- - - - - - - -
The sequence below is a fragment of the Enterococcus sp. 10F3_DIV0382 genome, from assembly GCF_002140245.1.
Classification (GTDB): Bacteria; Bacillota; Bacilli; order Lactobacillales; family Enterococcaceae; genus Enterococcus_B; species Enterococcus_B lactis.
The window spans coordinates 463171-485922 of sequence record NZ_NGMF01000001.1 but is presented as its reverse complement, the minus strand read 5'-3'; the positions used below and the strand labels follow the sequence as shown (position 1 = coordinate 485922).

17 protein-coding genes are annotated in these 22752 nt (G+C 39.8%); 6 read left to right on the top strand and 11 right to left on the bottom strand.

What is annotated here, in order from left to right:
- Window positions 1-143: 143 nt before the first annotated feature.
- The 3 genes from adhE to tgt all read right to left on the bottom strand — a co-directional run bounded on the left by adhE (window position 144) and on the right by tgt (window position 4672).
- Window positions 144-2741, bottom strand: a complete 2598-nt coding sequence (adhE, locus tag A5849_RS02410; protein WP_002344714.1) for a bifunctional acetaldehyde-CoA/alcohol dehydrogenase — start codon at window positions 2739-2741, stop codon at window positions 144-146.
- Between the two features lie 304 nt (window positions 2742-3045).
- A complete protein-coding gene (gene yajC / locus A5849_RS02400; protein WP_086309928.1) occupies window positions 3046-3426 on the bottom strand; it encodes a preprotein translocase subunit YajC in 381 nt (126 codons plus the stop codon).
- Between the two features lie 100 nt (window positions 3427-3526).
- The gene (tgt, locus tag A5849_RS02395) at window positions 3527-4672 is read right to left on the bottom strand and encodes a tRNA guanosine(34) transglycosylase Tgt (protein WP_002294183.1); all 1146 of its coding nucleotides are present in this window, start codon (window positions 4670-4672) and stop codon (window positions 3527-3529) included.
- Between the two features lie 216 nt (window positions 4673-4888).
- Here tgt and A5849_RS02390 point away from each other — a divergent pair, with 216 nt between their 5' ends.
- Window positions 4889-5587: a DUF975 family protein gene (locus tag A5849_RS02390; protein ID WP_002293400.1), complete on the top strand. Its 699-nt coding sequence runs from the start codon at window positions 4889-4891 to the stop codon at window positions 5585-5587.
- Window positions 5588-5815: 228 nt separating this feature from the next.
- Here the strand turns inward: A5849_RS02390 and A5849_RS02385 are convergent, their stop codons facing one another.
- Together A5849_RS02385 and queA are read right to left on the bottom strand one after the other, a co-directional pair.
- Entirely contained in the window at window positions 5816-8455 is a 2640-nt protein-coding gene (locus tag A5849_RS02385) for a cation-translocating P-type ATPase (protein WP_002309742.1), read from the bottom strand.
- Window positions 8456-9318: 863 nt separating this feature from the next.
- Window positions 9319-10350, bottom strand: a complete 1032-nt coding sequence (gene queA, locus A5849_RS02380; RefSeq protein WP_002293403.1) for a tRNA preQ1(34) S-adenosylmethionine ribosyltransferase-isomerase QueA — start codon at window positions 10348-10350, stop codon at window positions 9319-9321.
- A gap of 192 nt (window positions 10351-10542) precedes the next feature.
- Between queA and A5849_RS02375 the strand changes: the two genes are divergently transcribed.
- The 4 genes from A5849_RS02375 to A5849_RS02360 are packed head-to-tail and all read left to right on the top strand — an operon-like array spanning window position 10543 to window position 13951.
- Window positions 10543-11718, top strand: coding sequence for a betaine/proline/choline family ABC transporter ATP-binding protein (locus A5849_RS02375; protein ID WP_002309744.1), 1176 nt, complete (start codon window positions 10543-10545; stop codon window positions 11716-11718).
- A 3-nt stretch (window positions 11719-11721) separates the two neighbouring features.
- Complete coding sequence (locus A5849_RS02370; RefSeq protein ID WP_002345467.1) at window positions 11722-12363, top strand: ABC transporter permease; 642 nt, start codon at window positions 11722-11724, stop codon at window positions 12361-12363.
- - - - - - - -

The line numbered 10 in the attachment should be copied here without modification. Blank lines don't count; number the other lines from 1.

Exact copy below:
- A complete protein-coding gene (gene yajC / locus A5849_RS02400; protein WP_086309928.1) occupies window positions 3046-3426 on the bottom strand; it encodes a preprotein translocase subunit YajC in 381 nt (126 codons plus the stop codon).